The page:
Hand-eye coordination: the goalkeeper’s tool par excellence
The athletic qualities required of a goalkeeper are varied and often complex. Trainers compete with each other to find new exercises that will improve the key elements of their performance. One of the physical qualities often described as essential for goalkeepers is hand-eye coordination. The advent of the Internet and social media has brought with it a whole host of original exercises designed to improve this performance parameter. Yet very few trainers really know what hand-eye coordination is and what determines its effectiveness. Here’s a simplified overview of this neuroscience theory.
What is hand-eye coordination?
Every hand movement requires a spatial objective (a target) determined by the visual system. This is not only a sensory system (detection of an object in space), but also a motor system (movement of the eye in its orbit in search of the target). In other words, the eye must move at the same time as recognizing the object towards which the hand will be directed. In the temporal sequence, the eye movement is performed before the hand movement is initiated, in order to identify the target.
For goalkeepers, the eye must be able to determine the puck’s trajectory quickly, so as to initiate the hand movement as soon as possible. Because the speed of a field hockey shot is so high, there are almost no corrections possible after the initial hand movement. The gesture must therefore be precise from the outset.
Can hand-eye coordination be improved?
Hand-eye coordination is one of the elements of the basic motor repertoire that should be developed in young people. Childhood is an ideal time for this kind of improvement, because the motor window is open. What’s more, with a view to diversifying youth sports, hand-eye coordination is useful in many of the sports in which the young athlete will participate. This can also be seen in reverse: playing several sports will enable a more diversified repertoire of hand-eye coordination, with a greater capacity for adaptation.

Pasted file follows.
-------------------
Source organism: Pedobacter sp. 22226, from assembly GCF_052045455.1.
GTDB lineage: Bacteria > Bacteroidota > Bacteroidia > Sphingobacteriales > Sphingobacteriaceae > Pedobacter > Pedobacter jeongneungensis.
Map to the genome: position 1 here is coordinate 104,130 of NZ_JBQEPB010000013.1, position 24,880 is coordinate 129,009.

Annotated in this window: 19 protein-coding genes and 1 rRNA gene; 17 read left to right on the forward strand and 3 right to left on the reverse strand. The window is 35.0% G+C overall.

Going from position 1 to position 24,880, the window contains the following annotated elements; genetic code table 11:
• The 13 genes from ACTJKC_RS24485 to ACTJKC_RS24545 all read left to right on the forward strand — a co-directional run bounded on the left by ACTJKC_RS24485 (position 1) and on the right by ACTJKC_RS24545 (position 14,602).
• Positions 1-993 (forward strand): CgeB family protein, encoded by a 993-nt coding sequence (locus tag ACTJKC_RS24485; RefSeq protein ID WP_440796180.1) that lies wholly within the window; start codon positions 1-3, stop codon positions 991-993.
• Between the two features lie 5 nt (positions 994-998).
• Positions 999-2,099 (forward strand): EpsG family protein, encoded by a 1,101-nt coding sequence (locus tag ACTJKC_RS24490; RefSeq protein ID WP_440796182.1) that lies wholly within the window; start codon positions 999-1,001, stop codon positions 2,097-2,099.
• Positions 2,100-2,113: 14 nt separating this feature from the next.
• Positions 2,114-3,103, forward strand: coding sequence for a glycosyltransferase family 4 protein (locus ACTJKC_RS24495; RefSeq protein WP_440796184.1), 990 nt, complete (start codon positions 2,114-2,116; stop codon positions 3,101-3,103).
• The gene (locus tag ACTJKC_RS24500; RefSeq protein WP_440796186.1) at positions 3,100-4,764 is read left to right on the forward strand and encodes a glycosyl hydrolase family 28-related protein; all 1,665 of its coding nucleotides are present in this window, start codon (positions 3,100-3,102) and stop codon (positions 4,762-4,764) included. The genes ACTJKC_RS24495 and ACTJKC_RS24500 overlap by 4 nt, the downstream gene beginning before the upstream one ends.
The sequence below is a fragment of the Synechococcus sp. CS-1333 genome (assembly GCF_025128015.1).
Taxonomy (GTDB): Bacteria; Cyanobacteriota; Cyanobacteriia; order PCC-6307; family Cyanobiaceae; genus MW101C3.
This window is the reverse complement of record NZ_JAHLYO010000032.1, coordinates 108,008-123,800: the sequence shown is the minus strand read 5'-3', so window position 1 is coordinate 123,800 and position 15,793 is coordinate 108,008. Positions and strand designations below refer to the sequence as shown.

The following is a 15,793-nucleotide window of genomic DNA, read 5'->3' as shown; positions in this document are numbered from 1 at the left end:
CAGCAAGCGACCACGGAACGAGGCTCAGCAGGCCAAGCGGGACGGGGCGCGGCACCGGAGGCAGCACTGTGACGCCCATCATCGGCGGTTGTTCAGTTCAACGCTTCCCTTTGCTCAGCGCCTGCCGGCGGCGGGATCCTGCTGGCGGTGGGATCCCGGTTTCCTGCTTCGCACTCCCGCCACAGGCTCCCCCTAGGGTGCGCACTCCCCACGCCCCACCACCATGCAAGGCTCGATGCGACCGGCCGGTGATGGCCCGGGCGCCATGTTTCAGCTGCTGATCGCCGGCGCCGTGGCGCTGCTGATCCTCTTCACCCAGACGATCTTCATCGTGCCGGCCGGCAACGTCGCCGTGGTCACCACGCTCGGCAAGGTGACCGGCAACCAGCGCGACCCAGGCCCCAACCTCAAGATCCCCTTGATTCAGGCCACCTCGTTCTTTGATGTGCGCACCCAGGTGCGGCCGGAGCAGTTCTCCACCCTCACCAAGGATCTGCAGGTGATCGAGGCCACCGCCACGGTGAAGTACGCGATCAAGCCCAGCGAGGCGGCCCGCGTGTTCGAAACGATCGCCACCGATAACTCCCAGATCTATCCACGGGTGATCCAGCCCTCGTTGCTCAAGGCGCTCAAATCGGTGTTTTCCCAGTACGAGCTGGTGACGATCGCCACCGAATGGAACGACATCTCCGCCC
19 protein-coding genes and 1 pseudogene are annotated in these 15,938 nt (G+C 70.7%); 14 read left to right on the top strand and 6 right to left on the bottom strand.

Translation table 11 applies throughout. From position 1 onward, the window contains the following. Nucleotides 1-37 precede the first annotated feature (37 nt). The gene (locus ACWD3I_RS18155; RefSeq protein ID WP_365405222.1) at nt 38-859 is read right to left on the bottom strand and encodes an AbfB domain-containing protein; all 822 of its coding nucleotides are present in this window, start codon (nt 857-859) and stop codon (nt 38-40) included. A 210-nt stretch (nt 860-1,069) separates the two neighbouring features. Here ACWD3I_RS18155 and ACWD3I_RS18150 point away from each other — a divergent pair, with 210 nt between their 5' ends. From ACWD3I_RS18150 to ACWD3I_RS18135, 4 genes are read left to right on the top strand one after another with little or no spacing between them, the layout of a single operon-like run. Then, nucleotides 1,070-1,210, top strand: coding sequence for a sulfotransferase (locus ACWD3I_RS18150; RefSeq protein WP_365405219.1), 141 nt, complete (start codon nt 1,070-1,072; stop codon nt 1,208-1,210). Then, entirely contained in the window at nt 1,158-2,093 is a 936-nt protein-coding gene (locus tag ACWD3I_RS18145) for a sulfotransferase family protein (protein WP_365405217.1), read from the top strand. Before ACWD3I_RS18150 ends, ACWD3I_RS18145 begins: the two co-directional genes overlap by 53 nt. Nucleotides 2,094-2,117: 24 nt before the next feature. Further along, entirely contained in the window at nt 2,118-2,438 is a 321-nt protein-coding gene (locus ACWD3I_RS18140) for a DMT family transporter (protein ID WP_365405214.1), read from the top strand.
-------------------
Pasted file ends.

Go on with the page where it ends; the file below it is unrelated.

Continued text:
When we talk about improving hand-eye coordination, we’re mainly talking about improving the speed and accuracy of object trajectory identification, as well as synchronizing movement with the information acquired.
In conclusion, hand-eye coordination is a fundamental element of basic motor development that should be stimulated in all children. As for the specific development of this quality for experienced goalkeepers already possessing a good motor foundation of hand-eye coordination, the scope for improvement is much more complex and sport-specific. More on this in a future SciencePerfo article.
Written by Léandre Gagné Lemieux, M.Sc. kinesiology
1. Jeannerod M (1986) Mechanisms of visuomotor coordination: a study in normal and brain-damaged subjects. Neuropsychologia 24(1):41-78.
2. Paillard J (1996) Fast and slow feeback loops for the visual correction of spacial errors in a pointing task: a reappraisal. Can J Physiol Pharmacol 74(4):401-417.
3. Schmidt RA and Lee TD (2005) Motor control and learning: A behavioral emphasis. Champaign, Human Kinetics.
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